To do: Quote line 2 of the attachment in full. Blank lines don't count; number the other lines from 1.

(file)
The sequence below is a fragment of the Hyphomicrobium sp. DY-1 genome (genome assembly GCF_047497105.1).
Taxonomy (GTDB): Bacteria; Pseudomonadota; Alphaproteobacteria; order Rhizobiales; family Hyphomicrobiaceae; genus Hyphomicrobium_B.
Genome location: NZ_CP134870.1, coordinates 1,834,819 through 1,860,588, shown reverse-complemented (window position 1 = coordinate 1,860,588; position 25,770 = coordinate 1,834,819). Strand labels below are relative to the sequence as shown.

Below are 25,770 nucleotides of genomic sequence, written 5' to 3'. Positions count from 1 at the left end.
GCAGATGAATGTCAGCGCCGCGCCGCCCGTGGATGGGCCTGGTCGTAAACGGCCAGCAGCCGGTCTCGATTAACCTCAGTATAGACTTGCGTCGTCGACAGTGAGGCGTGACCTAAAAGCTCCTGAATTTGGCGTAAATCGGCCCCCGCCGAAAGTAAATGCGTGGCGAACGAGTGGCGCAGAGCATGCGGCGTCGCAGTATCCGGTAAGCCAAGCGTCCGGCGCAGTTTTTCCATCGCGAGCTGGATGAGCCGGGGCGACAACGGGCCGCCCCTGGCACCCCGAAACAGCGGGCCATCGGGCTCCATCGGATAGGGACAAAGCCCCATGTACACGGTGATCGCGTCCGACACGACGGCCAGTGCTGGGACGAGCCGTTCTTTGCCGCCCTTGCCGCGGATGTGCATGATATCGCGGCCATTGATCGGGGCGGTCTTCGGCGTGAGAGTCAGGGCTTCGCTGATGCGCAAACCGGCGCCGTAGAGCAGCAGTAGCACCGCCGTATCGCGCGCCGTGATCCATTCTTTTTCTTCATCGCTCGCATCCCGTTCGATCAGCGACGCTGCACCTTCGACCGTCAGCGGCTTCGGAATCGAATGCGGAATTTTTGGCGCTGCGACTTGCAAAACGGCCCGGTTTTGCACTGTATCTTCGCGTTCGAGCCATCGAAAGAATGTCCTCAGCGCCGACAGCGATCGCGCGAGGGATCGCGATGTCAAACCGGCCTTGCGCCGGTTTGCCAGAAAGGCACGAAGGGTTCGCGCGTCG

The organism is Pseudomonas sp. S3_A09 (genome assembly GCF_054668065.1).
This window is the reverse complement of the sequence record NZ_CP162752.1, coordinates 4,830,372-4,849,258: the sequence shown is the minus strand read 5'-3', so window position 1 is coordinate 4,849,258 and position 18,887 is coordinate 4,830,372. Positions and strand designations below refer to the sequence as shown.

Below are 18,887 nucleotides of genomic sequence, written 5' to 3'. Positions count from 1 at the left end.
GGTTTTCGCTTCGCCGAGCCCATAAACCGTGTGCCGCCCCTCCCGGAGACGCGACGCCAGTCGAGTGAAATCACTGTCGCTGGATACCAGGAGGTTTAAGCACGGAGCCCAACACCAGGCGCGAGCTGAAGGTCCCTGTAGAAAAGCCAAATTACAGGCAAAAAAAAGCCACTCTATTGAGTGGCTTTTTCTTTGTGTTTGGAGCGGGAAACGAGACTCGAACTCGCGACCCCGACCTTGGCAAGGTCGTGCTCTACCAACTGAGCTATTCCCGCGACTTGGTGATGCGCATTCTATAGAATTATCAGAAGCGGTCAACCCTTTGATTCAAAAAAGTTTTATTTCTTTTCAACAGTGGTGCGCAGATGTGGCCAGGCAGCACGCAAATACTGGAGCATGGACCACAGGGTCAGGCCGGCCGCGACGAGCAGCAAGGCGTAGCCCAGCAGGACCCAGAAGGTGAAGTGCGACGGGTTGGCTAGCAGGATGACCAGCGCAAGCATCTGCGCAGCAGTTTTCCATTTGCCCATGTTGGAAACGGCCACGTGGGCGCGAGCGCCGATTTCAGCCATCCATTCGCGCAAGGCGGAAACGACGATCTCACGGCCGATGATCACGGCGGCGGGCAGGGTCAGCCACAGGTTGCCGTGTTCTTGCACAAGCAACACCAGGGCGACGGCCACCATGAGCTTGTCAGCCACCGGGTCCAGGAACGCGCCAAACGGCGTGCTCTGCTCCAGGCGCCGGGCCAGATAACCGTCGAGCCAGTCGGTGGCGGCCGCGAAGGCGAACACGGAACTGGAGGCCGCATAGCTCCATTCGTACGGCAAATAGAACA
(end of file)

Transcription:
Taxonomy (GTDB): Bacteria; Pseudomonadota; Alphaproteobacteria; order Rhizobiales; family Hyphomicrobiaceae; genus Hyphomicrobium_B.